07 15 2016 1424

Breakfast with Tim Ananiadis, Grand Bretagne, Athens


grand bretagen athens ananiadis
©kate mourby 2016

 


BREAKFAST WITH

Tim Ananiadis

The Location: Syntagma Square, Athens Greece, 8th floor roof terrace

The Attractions: The Acropolis, the Greek Parliament Building and Syntagma Square itself

The Hotel: Hotel Grande Bretagne: opened in 1872 (A Select Member of The Most Famous Hotels in the World®)

The Man: Tim Ananiadis, General Manager & Managing Director Hotel Grande Bretagne and King George Hotel, Area Manager for Starwood Hotels & Resorts in Greece, Cyprus & Balkans

The Reason: Tim Ananiadis arrived at the Grand Bretagne six months after it reopened under Starwood – following a major refurbishment - in 2003. When the neighbouring King George Hotel also reopened after refurbishment in 2013 he took that on as well. Currently he looks after 21 hotels that Starwood operates in Greece, Cyprus & Balkans and has witnessed a lot of excitement in Syntagma Square during Europe’s economic crisis. Currently both Athens hotels are running at over 95% occupation.
dividerBreakfast at the  Hotel Grande Bretagne is taken on the 8th floor roof terrace which has one of the best views of the Acropolis in Athens.

1.What ‘s your preferred meal up here?
Tuna tartare. It’s one of our most successful dishes over the last ten years. I normally have it as a main course. When it comes to breakfast I admit my sins: Greek cheese pie, Greek yoghurt and honey and some fruit.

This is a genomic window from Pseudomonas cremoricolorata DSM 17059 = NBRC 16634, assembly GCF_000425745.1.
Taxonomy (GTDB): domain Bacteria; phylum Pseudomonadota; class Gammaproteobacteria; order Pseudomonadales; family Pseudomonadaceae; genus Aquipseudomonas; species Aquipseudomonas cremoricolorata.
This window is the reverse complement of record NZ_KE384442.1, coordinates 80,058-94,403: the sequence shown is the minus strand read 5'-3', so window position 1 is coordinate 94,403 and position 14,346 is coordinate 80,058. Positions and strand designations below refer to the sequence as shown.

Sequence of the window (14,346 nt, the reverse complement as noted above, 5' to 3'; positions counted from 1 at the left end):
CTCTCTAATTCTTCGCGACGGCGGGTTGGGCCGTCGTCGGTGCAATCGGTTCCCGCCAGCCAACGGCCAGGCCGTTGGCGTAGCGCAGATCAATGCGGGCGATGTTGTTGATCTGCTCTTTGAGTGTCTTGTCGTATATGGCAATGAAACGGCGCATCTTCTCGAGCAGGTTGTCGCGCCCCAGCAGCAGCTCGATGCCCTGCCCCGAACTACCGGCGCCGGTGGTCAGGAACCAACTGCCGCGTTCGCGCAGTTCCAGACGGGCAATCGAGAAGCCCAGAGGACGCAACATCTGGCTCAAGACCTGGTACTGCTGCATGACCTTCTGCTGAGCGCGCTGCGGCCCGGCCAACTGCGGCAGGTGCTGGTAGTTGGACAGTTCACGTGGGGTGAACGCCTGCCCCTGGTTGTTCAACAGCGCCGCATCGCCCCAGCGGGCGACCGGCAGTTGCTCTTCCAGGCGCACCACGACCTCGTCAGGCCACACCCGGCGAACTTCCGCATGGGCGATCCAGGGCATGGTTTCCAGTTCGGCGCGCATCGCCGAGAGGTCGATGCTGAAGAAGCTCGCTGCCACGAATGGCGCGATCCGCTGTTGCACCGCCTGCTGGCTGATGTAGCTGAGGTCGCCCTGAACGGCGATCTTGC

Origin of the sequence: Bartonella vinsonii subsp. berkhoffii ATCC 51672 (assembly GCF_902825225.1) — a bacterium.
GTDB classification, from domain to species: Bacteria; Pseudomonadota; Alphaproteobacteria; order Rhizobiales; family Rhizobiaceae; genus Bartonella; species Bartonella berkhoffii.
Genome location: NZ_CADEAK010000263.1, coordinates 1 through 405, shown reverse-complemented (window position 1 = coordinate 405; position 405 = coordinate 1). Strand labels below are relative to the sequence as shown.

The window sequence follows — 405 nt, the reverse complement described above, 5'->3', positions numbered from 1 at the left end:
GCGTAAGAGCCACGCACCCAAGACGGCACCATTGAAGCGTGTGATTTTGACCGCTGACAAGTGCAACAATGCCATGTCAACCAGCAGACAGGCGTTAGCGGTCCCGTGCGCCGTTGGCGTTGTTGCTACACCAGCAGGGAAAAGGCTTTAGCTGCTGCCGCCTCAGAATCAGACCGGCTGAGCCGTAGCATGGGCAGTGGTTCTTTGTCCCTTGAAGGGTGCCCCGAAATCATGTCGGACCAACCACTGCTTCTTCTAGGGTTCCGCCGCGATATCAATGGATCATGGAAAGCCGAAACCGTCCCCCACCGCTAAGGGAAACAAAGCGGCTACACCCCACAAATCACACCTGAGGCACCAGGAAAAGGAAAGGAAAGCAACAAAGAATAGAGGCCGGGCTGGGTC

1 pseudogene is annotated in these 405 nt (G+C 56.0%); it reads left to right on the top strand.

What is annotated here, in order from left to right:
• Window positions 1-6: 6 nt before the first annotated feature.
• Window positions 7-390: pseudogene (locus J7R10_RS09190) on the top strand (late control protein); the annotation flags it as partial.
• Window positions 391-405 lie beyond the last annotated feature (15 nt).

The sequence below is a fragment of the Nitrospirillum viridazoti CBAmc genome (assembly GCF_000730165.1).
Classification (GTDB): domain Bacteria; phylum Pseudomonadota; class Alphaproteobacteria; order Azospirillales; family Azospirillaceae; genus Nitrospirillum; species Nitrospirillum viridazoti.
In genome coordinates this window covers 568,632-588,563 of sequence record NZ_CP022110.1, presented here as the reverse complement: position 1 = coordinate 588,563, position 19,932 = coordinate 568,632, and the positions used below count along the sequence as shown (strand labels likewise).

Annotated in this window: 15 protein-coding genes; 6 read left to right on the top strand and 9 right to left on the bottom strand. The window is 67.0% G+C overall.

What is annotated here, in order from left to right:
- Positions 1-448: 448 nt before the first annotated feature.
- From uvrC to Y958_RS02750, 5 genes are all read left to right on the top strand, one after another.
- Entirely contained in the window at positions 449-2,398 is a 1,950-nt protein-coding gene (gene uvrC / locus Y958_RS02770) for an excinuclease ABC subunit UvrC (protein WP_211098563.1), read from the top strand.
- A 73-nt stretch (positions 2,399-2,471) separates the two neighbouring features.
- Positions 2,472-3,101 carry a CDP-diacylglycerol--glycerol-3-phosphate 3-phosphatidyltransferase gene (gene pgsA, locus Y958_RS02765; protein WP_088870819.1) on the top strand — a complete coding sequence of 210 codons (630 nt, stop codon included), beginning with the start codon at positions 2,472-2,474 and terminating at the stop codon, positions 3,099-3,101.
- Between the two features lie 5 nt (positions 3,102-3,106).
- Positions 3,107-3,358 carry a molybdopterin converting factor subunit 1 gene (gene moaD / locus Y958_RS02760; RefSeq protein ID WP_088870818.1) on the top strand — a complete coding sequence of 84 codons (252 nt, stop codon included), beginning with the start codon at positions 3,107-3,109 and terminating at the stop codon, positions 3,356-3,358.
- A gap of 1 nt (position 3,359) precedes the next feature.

2.Do you have a motto in life?
Yes I do actually: To treat people as I’d like to be treated and to treat my employees as I’d like them to treat their guests.

3.So tell me… what have you changed at The Grande Bretagne since you arrived?
It was very much a team effort but yes, we turned this roof garden that was supposed to be a seasonal outdoor casual restaurant into an extremely popular all-year venue for breakfast, lunch and dinner.

4. What would you never change at this hotel?
The look and feel of the guest rooms and the public areas. This is one of those few hotels that has to remain a classic. We will renovate, we will modernize our facilities but we’ll stay true to our traditional classic style.

5.What do you want to have accomplished in the next ten years?
Five years. I think in terms of a five-year cycle, ten years is too long in today’s rapidly changing environment. We need to make sure The Grande Bretagne stays fresh on the technical side and in terms of decor but this is a product that competes with the best hotels in London and Paris. I don’t want to change things for the sake of change. But we do continue to re-evaluate. It’s a balance.

6. You talk of change but the hotel was completely overhauled before its reopening in 2003…
Yes, but that was to restore it to how it had looked in the nineteenth century. We took out the mezzanine that had halved the height of the lobby and returned it to how it to it’s original appearance. This is a hotel that hardly advertises. People hear about us through word of mouth and over 50% of our guests are returners. Why would I want to change a hotel people love?